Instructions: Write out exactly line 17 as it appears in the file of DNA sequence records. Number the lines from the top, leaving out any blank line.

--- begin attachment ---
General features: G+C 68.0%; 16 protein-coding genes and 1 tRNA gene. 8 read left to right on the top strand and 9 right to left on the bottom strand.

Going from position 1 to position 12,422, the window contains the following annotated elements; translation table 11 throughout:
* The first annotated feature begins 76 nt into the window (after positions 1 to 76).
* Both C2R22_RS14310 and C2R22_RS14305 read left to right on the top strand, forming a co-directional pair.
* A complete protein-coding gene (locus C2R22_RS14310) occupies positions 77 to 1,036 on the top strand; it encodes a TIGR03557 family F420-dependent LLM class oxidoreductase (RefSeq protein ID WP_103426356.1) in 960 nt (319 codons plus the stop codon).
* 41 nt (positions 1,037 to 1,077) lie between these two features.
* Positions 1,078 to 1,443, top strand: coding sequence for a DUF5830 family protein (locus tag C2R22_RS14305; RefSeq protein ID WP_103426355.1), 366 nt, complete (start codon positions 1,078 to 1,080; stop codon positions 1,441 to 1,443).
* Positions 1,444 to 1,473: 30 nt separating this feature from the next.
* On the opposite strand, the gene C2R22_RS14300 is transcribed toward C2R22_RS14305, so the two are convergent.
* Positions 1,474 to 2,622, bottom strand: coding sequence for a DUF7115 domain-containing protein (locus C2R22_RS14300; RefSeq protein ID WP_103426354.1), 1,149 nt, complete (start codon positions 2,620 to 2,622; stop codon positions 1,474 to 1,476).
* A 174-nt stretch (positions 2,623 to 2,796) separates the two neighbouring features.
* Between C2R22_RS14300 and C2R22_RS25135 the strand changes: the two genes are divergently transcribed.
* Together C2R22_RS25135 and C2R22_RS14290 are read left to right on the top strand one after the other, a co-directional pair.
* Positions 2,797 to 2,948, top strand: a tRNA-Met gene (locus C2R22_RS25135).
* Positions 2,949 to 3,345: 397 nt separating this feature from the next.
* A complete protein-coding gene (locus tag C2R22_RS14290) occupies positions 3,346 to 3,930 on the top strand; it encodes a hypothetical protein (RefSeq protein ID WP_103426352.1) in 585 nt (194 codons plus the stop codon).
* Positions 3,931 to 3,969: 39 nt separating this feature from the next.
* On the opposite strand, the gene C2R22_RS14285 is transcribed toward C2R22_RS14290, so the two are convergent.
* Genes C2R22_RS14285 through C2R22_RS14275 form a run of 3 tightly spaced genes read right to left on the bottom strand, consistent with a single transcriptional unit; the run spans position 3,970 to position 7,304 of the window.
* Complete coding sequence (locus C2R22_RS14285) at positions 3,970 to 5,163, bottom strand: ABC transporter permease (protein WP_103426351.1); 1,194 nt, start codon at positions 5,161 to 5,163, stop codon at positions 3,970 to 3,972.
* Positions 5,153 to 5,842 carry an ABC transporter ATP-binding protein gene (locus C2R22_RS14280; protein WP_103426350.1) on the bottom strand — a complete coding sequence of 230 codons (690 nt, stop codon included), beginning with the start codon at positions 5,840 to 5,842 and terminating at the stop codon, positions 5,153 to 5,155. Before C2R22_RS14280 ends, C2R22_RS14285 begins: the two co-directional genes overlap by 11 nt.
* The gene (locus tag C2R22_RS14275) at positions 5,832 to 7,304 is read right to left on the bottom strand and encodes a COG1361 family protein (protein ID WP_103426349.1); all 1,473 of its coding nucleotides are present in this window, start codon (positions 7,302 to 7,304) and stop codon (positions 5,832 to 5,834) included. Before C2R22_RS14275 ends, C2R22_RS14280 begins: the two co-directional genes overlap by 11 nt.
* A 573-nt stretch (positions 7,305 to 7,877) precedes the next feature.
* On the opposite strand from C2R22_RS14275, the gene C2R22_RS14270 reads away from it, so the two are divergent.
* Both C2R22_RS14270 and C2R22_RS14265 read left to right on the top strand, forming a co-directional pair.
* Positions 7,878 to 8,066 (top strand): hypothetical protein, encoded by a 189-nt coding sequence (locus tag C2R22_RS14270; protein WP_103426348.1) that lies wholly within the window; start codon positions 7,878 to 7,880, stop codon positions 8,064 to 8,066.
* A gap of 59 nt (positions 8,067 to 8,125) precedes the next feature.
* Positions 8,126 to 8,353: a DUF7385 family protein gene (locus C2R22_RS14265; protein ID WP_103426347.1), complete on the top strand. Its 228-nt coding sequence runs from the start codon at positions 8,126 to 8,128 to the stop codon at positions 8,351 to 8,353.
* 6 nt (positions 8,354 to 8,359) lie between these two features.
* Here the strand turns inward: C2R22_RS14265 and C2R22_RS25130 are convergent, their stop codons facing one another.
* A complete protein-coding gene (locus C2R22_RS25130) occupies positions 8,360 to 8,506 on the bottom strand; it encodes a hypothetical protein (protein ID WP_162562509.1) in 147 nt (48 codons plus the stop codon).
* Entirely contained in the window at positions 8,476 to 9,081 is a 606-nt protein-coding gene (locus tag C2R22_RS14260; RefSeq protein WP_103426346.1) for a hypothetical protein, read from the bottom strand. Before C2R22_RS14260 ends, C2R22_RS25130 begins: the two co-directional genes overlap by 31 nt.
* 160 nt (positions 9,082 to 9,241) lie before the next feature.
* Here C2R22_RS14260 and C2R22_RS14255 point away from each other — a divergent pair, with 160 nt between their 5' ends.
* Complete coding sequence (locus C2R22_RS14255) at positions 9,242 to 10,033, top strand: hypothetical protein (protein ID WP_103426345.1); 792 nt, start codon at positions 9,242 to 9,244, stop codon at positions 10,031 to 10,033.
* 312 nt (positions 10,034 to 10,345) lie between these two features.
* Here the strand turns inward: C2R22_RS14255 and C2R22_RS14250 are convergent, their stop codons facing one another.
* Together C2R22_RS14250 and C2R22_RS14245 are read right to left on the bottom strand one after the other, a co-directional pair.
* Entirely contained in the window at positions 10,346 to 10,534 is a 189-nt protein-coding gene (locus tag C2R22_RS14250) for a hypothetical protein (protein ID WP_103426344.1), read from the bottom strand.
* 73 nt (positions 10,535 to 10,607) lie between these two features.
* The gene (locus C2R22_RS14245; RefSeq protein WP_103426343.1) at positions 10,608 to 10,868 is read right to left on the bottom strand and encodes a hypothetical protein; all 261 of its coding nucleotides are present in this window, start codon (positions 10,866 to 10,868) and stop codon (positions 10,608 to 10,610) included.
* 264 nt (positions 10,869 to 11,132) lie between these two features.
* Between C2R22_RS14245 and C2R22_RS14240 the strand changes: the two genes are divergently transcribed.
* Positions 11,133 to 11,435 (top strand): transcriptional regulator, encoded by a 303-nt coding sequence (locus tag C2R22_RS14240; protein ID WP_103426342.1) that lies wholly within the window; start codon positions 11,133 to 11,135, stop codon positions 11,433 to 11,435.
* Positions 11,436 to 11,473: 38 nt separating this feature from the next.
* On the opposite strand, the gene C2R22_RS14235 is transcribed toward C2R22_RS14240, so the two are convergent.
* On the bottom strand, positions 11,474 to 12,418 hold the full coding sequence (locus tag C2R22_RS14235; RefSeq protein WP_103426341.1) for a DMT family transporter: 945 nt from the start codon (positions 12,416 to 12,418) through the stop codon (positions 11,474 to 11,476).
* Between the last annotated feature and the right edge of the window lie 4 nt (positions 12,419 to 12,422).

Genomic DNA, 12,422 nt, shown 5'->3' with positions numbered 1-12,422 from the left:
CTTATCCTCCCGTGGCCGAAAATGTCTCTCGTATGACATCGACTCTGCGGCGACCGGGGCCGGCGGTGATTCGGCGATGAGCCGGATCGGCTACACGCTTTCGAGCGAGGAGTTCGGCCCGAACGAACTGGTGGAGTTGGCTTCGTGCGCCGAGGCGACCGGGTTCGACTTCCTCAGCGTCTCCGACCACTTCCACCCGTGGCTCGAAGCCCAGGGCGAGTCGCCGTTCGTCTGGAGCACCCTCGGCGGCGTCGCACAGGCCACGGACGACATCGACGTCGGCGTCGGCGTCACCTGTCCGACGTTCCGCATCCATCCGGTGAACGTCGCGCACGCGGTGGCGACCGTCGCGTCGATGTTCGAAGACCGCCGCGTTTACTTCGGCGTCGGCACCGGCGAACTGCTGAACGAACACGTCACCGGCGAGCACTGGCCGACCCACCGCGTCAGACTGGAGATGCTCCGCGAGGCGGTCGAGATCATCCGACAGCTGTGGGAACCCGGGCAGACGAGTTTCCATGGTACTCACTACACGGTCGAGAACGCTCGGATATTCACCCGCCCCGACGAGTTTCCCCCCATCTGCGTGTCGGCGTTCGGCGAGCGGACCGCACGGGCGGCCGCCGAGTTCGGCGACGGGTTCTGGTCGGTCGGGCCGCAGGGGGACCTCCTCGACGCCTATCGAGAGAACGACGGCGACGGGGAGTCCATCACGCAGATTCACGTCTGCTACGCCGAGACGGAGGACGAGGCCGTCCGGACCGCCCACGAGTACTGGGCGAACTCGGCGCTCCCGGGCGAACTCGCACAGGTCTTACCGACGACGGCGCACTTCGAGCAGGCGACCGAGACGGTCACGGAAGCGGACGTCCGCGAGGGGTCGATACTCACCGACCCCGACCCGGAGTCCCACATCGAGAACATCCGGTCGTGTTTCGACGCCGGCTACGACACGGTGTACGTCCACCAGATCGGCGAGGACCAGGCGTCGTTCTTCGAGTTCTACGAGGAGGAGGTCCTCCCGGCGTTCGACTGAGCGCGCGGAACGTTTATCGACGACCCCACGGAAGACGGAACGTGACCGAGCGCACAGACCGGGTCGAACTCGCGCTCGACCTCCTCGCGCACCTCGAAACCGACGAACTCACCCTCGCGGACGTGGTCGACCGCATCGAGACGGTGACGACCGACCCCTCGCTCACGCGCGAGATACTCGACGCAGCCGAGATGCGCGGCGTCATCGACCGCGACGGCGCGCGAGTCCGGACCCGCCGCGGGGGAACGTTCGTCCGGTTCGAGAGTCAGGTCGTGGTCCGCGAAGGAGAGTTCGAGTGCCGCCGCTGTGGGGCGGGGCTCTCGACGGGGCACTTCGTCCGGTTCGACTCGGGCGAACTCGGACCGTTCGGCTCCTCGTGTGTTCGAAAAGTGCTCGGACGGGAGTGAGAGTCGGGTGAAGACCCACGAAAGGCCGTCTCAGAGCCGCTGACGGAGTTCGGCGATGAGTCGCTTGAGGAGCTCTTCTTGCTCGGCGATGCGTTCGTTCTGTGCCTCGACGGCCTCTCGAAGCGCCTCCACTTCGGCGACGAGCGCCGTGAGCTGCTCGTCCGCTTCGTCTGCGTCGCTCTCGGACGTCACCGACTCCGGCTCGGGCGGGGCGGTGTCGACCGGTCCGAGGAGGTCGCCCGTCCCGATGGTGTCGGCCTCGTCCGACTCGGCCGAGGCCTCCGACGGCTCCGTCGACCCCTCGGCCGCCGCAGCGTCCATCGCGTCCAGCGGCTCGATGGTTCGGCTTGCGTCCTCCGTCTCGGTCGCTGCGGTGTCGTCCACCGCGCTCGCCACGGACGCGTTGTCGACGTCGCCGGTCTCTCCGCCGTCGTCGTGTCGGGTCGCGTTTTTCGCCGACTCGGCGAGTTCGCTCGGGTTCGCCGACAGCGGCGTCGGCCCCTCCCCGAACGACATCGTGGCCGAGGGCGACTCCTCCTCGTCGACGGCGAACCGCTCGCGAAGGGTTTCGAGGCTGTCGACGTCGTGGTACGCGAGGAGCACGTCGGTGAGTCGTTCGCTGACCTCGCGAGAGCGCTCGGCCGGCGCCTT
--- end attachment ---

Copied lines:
* Positions 3,931 to 3,969: 39 nt separating this feature from the next.